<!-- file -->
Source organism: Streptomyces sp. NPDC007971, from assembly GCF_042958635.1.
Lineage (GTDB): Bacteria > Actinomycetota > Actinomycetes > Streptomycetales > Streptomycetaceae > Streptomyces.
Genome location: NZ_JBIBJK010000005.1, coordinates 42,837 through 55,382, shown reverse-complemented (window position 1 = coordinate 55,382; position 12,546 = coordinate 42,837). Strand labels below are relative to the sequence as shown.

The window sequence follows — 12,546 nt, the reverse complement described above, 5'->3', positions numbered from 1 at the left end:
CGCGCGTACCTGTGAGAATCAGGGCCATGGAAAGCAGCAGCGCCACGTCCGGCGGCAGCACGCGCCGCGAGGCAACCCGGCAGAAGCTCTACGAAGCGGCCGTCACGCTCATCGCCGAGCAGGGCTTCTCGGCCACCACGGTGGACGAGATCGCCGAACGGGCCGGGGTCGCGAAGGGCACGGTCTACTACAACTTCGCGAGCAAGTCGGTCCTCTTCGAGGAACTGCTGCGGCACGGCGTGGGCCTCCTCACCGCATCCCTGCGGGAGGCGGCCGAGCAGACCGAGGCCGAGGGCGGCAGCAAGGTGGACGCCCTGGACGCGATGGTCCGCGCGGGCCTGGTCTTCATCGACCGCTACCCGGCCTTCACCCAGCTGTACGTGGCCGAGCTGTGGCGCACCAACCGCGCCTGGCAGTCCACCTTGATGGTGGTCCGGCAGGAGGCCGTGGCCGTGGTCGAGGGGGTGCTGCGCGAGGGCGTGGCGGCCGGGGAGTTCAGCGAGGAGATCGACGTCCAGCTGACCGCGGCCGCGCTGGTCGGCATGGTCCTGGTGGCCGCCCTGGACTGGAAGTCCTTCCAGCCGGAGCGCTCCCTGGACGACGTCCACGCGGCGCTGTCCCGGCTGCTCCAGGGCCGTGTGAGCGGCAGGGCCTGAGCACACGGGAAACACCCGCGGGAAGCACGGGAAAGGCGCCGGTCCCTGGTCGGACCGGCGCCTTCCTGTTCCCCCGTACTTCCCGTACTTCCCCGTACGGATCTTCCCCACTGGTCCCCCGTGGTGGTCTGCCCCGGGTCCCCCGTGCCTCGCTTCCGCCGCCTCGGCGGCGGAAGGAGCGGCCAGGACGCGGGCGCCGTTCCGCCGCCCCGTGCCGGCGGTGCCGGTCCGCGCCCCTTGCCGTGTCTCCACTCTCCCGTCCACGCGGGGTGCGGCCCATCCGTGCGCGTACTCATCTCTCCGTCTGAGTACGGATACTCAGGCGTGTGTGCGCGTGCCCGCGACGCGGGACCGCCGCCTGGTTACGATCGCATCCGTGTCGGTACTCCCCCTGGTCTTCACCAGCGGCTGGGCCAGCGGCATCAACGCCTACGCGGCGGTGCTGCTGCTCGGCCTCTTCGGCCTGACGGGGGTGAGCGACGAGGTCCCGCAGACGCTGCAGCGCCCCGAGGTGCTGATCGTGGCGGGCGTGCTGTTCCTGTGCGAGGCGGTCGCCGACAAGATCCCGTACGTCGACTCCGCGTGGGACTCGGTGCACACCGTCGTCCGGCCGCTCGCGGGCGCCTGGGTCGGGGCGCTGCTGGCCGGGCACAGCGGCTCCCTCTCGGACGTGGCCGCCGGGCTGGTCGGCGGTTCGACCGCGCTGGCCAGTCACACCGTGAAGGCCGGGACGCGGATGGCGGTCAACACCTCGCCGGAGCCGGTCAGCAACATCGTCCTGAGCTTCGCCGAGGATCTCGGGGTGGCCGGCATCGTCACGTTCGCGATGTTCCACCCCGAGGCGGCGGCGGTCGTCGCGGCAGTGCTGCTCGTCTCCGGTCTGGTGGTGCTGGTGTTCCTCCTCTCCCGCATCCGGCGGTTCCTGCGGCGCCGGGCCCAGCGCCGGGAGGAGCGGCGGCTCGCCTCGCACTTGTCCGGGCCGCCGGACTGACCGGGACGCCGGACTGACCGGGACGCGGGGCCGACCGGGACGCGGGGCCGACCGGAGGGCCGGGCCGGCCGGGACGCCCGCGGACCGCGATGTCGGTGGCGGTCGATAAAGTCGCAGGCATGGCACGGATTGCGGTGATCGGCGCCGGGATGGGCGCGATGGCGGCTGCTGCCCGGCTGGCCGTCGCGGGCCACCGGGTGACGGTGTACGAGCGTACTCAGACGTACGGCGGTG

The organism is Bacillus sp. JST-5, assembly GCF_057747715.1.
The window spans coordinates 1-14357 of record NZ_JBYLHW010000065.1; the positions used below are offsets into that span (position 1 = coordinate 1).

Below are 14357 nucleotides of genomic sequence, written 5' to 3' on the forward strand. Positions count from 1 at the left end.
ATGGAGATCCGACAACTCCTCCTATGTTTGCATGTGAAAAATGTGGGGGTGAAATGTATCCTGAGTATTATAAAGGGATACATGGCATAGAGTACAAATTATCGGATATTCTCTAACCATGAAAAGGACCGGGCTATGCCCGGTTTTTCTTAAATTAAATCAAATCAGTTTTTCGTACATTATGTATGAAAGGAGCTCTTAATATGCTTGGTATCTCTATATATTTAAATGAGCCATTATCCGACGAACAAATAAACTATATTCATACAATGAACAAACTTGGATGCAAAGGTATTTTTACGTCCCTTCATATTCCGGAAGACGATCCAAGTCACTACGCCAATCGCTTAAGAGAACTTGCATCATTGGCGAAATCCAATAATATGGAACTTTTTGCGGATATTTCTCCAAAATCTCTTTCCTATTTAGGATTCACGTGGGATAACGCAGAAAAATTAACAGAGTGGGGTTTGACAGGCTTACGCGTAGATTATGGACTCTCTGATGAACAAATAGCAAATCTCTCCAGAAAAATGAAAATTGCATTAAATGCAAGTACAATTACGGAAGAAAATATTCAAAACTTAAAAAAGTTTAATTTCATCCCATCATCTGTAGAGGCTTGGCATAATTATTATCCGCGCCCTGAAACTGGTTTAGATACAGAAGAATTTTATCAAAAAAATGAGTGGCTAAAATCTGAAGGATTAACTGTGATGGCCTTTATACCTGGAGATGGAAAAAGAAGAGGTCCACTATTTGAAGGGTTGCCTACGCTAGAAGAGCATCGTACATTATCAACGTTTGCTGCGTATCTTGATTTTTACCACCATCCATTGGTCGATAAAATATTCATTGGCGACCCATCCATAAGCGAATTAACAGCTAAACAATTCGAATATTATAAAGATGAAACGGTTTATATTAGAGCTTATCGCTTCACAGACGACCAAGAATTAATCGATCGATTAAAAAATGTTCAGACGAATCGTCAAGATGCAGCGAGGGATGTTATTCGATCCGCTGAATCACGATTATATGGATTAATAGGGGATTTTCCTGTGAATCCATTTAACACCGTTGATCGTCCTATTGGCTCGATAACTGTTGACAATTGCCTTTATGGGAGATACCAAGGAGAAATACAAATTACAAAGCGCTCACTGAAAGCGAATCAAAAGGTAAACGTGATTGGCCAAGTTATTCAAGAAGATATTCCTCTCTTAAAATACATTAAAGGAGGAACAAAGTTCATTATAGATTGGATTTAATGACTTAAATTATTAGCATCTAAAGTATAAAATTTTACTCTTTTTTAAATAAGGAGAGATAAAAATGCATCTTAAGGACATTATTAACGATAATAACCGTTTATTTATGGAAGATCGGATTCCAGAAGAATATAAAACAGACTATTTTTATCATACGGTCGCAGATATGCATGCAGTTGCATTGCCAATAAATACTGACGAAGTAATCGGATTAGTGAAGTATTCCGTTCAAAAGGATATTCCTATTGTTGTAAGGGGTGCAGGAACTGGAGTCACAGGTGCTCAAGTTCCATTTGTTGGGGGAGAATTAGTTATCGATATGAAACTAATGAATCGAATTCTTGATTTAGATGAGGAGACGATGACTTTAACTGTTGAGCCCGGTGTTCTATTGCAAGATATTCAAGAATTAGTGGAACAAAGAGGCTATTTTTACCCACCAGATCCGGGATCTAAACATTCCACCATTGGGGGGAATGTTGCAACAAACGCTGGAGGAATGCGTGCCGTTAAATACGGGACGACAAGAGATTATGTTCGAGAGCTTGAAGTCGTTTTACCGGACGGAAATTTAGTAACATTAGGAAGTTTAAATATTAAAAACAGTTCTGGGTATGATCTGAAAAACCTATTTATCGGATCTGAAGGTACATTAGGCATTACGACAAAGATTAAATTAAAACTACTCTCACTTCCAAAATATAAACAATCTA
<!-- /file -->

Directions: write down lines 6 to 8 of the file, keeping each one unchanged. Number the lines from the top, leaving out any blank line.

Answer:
The organism is Bacillus sp. JST-5, assembly GCF_057747715.1.
The window spans coordinates 1-14357 of record NZ_JBYLHW010000065.1; the positions used below are offsets into that span (position 1 = coordinate 1).

Below are 14357 nucleotides of genomic sequence, written 5' to 3' on the forward strand. Positions count from 1 at the left end.